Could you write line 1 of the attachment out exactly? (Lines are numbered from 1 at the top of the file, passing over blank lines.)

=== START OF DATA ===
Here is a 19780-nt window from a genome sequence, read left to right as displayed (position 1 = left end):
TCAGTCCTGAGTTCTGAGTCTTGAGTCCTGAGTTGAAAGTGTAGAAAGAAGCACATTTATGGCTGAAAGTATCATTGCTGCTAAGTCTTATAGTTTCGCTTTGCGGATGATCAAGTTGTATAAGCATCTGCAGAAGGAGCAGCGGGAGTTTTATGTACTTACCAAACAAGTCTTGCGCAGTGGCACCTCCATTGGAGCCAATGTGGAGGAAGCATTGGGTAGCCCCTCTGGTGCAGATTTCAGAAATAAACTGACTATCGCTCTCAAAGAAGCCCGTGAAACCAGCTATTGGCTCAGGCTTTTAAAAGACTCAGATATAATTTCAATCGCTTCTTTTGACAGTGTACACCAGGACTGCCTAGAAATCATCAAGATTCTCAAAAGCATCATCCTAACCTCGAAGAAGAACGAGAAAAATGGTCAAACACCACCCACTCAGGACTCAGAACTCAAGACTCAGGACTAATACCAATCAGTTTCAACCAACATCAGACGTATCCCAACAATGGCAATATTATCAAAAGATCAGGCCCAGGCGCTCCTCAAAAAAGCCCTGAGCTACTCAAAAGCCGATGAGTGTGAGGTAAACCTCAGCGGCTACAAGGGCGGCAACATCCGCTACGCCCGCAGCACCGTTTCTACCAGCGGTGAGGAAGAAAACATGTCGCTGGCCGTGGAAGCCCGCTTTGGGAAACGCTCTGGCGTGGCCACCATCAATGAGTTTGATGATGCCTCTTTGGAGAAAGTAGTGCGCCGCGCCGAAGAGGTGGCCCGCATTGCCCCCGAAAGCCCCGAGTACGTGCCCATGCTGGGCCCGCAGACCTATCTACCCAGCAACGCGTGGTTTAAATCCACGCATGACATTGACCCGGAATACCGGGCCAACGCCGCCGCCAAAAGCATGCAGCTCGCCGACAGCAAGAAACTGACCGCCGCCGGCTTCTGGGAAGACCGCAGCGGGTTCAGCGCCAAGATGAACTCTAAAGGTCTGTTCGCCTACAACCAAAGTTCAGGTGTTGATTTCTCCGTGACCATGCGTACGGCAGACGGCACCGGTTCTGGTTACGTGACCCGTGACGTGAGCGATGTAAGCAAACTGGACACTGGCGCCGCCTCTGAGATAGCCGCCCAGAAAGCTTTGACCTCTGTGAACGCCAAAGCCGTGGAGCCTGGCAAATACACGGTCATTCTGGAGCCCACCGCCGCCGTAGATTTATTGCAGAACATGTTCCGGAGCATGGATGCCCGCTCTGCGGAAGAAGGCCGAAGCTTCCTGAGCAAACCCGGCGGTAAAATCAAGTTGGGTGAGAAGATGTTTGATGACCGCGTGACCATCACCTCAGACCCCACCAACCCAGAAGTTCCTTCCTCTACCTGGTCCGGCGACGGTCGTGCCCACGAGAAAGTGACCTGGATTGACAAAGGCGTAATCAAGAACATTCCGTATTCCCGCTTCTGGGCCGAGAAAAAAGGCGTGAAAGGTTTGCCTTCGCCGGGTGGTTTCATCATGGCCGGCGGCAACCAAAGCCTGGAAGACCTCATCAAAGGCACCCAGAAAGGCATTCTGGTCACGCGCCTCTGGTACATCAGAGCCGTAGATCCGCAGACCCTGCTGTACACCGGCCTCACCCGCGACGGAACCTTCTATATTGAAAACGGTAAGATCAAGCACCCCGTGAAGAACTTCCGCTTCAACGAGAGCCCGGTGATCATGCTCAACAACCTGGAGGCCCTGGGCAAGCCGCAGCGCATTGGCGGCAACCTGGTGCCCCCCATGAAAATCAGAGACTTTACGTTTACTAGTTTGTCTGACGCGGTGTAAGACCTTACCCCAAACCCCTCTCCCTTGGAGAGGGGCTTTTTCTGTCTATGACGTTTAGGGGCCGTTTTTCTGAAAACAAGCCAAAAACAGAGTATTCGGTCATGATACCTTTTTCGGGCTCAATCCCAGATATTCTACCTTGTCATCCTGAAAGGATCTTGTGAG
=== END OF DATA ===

Here is a 19780-nt window from a genome sequence, read left to right as displayed (position 1 = left end):